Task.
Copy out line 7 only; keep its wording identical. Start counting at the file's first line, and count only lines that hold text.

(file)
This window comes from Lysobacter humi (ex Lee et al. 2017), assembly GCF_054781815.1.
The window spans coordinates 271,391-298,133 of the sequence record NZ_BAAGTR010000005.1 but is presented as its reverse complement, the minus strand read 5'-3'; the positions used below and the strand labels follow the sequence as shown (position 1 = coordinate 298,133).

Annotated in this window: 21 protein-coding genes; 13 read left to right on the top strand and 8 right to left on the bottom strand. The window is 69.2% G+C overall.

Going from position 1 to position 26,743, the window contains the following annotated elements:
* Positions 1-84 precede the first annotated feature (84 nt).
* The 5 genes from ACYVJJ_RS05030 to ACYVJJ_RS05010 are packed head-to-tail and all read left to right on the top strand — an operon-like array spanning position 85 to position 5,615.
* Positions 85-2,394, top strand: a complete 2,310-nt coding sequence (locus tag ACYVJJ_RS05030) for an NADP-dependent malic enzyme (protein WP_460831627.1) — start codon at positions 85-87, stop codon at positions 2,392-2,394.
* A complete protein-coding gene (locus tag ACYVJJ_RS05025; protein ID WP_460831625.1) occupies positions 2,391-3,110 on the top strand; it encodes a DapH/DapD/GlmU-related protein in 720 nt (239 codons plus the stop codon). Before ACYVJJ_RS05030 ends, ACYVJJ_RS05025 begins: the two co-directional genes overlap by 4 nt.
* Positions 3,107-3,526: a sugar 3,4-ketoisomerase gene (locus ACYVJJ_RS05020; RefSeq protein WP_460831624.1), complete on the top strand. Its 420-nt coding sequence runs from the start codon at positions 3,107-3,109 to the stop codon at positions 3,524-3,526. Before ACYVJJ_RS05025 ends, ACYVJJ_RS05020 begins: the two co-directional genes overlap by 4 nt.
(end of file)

* Positions 85-2,394, top strand: a complete 2,310-nt coding sequence (locus tag ACYVJJ_RS05030) for an NADP-dependent malic enzyme (protein WP_460831627.1) — start codon at positions 85-87, stop codon at positions 2,392-2,394.